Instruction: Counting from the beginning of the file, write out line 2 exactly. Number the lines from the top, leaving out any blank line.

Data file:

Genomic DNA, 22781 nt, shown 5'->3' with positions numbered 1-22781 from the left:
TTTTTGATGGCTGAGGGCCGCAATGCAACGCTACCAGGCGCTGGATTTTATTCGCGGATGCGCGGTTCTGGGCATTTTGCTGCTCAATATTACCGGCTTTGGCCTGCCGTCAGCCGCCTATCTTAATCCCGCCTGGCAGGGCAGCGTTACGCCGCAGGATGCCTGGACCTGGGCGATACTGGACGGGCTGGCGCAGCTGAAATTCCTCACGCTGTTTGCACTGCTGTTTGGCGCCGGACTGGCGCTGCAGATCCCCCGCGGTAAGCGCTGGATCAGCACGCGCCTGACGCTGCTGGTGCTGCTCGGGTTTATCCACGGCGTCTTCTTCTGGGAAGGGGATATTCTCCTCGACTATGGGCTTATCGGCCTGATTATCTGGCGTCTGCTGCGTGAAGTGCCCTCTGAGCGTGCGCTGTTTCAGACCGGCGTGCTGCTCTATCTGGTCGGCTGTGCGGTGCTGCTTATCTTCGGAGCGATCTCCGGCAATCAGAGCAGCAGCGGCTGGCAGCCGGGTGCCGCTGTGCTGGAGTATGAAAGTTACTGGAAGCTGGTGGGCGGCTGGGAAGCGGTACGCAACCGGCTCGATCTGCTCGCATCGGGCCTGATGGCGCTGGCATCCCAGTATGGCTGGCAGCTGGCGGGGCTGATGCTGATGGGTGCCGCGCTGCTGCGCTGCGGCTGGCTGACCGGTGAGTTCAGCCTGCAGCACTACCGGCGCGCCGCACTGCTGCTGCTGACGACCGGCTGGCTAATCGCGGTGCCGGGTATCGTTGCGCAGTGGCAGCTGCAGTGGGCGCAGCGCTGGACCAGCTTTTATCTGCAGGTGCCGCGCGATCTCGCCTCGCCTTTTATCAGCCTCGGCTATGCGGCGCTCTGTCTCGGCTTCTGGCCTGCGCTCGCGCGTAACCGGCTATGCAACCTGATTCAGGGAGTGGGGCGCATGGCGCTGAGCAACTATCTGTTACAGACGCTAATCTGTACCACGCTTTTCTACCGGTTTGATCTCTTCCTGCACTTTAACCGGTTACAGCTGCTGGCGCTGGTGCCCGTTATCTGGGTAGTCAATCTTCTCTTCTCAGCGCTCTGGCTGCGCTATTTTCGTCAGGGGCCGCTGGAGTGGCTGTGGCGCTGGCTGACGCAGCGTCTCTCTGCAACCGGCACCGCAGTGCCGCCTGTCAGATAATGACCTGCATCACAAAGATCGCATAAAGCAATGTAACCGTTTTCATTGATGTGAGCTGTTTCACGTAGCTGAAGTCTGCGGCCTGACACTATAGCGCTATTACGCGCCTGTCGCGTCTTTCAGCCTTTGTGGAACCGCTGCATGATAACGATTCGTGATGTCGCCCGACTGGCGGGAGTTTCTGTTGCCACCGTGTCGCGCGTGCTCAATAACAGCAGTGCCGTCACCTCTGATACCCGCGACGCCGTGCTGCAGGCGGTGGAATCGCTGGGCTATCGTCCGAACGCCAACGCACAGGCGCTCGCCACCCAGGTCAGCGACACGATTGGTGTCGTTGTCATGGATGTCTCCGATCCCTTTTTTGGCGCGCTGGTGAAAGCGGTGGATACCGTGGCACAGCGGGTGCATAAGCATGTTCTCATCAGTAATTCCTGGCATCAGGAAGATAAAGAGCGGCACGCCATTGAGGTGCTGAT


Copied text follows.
TTTTTGATGGCTGAGGGCCGCAATGCAACGCTACCAGGCGCTGGATTTTATTCGCGGATGCGCGGTTCTGGGCATTTTGCTGCTCAATATTACCGGCTTTGGCCTGCCGTCAGCCGCCTATCTTAATCCCGCCTGGCAGGGCAGCGTTACGCCGCAGGATGCCTGGACCTGGGCGATACTGGACGGGCTGGCGCAGCTGAAATTCCTCACGCTGTTTGCACTGCTGTTTGGCGCCGGACTGGCGCTGCAGATCCCCCGCGGTAAGCGCTGGATCAGCACGCGCCTGACGCTGCTGGTGCTGCTCGGGTTTATCCACGGCGTCTTCTTCTGGGAAGGGGATATTCTCCTCGACTATGGGCTTATCGGCCTGATTATCTGGCGTCTGCTGCGTGAAGTGCCCTCTGAGCGTGCGCTGTTTCAGACCGGCGTGCTGCTCTATCTGGTCGGCTGTGCGGTGCTGCTTATCTTCGGAGCGATCTCCGGCAATCAGAGCAGCAGCGGCTGGCAGCCGGGTGCCGCTGTGCTGGAGTATGAAAGTTACTGGAAGCTGGTGGGCGGCTGGGAAGCGGTACGCAACCGGCTCGATCTGCTCGCATCGGGCCTGATGGCGCTGGCATCCCAGTATGGCTGGCAGCTGGCGGGGCTGATGCTGATGGGTGCCGCGCTGCTGCGCTGCGGCTGGCTGACCGGTGAGTTCAGCCTGCAGCACTACCGGCGCGCCGCACTGCTGCTGCTGACGACCGGCTGGCTAATCGCGGTGCCGGGTATCGTTGCGCAGTGGCAGCTGCAGTGGGCGCAGCGCTGGACCAGCTTTTATCTGCAGGTGCCGCGCGATCTCGCCTCGCCTTTTATCAGCCTCGGCTATGCGGCGCTCTGTCTCGGCTTCTGGCCTGCGCTCGCGCGTAACCGGCTATGCAACCTGATTCAGGGAGTGGGGCGCATGGCGCTGAGCAACTATCTGTTACAGACGCTAATCTGTACCACGCTTTTCTACCGGTTTGATCTCTTCCTGCACTTTAACCGGTTACAGCTGCTGGCGCTGGTGCCCGTTATCTGGGTAGTCAATCTTCTCTTCTCAGCGCTCTGGCTGCGCTATTTTCGTCAGGGGCCGCTGGAGTGGCTGTGGCGCTGGCTGACGCAGCGTCTCTCTGCAACCGGCACCGCAGTGCCGCCTGTCAGATAATGACCTGCATCACAAAGATCGCATAAAGCAATGTAACCGTTTTCATTGATGTGAGCTGTTTCACGTAGCTGAAGTCTGCGGCCTGACACTATAGCGCTATTACGCGCCTGTCGCGTCTTTCAGCCTTTGTGGAACCGCTGCATGATAACGATTCGTGATGTCGCCCGACTGGCGGGAGTTTCTGTTGCCACCGTGTCGCGCGTGCTCAATAACAGCAGTGCCGTCACCTCTGATACCCGCGACGCCGTGCTGCAGGCGGTGGAATCGCTGGGCTATCGTCCGAACGCCAACGCACAGGCGCTCGCCACCCAGGTCAGCGACACGATTGGTGTCGTTGTCATGGATGTCTCCGATCCCTTTTTTGGCGCGCTGGTGAAAGCGGTGGATACCGTGGCACAGCGGGTGCATAAGCATGTTCTCATCAGTAATTCCTGGCATCAGGAAGATAAAGAGCGGCACGCCATTGAGGTGCTGAT